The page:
PIPS,Inc has always had a close relationship with the publishing industry, through its Publication Identification and Processing Systems Division which grew out of the experiences of the founder George Wright when employed in the magazine and book distribution field. In 1960's he was a leader in the establishment of a 5-digit magazine title identifier known as the BIPAD number. At the same time the industry was seeking a method of machine recognition of magazine covers in order to record and count unsold newsstand copies returned for credit.
As the supermarket retailers were investigating the economics of checkout scanning and even before the U.P.C. symbol was selected, Wright saw the potential for incorporating the BIPAD number in the proposed product code and using the symbol to count returns. He also conceived the use of a supplemental symbol, outside of the regular U.P.C. to encode additional product characteristic identification beyond that necessary for retail sale, i.e., magazine issue and book title. (This symbology, with the numbers above the bars, can be seen on magazines and books to the right of the U.P.C. or EAN.)
Wright served as chairman of the ad hoc publishing industry committee which successfully implemented the use of U.P.C. on covers and thus revolutionized the periodical and paperback book distribution operations and sale data collection through returns scanning.
He has been a member of the Book Industry Systems Advisory Committee (BISAC) since its very earliest years, serving on the Committees involved with machine readable coding and the development of the Bookland/EAN symbol on hard and soft cover trade and textbooks. He serves on the Distribution Committee of the Book Industry Study Group (BISG) and authored the Guidelines for Shipping Container Codes & Symbols for the U.S. Book Industry.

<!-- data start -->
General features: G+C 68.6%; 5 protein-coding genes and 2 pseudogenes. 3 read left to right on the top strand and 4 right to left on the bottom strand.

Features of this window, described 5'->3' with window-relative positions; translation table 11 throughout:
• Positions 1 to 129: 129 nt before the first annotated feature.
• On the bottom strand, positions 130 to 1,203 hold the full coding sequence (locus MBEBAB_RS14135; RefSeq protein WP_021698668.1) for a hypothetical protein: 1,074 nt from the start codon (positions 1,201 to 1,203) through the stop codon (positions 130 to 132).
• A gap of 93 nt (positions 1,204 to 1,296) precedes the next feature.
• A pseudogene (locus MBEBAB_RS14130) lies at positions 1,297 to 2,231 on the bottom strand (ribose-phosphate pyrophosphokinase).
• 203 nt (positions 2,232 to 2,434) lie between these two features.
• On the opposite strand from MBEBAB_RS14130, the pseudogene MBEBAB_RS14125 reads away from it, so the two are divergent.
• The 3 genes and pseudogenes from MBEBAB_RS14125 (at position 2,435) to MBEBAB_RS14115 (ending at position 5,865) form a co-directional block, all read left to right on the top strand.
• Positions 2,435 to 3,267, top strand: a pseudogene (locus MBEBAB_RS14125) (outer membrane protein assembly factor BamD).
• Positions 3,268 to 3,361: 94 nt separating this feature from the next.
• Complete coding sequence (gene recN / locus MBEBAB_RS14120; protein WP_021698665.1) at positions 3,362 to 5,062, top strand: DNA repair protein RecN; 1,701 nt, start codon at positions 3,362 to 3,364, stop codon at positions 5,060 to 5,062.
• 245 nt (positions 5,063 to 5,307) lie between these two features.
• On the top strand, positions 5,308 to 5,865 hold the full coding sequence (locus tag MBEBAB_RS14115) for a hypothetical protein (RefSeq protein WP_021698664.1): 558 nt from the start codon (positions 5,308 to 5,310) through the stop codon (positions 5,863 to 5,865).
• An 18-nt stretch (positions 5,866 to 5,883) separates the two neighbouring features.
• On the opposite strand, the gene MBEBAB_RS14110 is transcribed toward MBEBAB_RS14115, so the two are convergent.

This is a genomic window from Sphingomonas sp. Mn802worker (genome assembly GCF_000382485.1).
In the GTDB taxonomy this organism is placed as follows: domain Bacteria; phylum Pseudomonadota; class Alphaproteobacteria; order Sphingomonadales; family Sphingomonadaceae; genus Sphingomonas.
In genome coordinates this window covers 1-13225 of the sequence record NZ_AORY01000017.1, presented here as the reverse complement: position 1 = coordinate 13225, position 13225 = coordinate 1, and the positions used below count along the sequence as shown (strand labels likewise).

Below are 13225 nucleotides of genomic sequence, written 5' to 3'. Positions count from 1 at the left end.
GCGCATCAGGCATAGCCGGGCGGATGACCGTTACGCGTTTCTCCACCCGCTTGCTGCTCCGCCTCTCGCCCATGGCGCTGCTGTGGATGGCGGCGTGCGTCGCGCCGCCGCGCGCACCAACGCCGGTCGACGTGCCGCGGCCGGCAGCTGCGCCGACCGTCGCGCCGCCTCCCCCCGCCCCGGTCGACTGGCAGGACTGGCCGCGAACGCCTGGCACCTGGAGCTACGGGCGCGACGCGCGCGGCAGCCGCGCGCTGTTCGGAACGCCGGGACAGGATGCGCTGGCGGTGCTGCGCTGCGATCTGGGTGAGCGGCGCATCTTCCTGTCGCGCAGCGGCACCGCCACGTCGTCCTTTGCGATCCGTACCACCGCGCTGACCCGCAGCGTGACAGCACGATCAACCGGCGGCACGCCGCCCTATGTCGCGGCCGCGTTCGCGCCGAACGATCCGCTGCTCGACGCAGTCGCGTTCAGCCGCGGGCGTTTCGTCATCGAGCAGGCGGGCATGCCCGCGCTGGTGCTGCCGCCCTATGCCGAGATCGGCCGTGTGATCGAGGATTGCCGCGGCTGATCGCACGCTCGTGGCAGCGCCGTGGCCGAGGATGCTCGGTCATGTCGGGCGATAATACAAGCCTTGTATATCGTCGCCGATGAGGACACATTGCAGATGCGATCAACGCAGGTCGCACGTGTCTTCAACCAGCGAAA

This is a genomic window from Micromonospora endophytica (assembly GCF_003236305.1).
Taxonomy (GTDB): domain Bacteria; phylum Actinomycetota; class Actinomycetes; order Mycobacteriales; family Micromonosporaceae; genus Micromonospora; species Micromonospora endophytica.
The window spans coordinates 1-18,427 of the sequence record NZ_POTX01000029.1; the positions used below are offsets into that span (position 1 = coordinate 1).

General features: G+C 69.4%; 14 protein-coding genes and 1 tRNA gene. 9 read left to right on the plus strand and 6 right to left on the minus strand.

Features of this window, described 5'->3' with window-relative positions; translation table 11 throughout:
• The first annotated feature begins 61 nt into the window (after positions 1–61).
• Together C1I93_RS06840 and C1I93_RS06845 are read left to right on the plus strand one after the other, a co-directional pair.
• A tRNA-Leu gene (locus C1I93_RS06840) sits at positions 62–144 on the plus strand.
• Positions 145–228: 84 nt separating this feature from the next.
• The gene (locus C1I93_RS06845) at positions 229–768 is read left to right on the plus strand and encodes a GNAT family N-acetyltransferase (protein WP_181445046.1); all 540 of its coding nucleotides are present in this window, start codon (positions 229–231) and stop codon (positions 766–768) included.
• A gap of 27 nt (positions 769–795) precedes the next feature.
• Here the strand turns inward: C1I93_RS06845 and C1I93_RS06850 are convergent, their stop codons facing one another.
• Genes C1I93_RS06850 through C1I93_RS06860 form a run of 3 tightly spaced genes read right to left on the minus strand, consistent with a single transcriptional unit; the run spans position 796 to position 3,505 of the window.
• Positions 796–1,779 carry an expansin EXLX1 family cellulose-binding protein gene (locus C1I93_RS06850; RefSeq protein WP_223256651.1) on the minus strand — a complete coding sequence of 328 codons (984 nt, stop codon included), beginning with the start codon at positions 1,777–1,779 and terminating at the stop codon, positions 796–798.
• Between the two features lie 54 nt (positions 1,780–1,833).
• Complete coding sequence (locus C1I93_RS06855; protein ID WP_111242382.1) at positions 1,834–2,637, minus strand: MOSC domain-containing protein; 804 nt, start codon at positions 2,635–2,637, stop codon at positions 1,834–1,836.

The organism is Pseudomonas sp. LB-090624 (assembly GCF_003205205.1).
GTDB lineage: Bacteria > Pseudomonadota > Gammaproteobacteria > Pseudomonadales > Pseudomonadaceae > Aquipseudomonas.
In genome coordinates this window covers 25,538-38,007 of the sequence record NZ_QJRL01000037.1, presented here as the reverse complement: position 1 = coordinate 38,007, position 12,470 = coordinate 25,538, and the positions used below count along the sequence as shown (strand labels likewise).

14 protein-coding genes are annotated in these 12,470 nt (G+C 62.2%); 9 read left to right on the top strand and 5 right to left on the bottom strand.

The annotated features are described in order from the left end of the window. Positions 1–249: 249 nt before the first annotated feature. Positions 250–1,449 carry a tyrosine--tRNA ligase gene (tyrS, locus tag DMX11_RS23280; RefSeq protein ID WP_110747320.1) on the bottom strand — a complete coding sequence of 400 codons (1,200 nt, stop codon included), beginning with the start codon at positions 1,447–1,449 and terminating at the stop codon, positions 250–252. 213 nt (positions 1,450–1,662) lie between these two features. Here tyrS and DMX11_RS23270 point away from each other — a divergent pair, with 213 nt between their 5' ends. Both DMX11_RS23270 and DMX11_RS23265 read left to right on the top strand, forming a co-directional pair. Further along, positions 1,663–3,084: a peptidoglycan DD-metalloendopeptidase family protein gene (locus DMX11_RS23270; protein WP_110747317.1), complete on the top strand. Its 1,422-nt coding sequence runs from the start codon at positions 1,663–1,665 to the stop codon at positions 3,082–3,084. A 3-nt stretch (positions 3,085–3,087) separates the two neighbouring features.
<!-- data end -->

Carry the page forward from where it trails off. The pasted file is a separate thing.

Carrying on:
When the technical and scientific journal publishers, distributors and user groups including libraries formed the Serial Industry Systems Advisory Committee (SISAC), it turned to PIPS to advise on the symbology appropriate to recognize the publication, for the purpose of recording receipt and use of each title and issue and the development of systems for use of the symbol. A PIPS principal chairs the Publishers' Technical Advisory sub-committee.
PIPS developed the 5-digit supplemental coding structure used by many newspapers, including The Wall Street Journal and Boston Globe, to encode the various editions based on day-of-the-week, time-of-day, and region demographics.
As consultant to DISTRIPRESS, the worldwide organization of publishers and distributors, Wright was instrumental in having the International Article Numbering (EAN) association accept the North American magazine coding structure and the supplemental symbology, providing for scanning code compatibility within the industry throughout the world.
Thus, PIPS is the only organization which has been involved with the development and implementation of all of the bar code system standards of all of the various publishing groups in the United States!
If you are a magazine publisher who needs detailed information on the BIPAD magazine coding system and an application for a BIPAD number, please contact Harrington Associates LLC, the administrators of the BIPAD system at the following URL:
Once you have obtained your industry-standard, 5-digit BIPAD magazine title identification number, please get back in touch with PIPS for your U.P.C. bar code master or labels.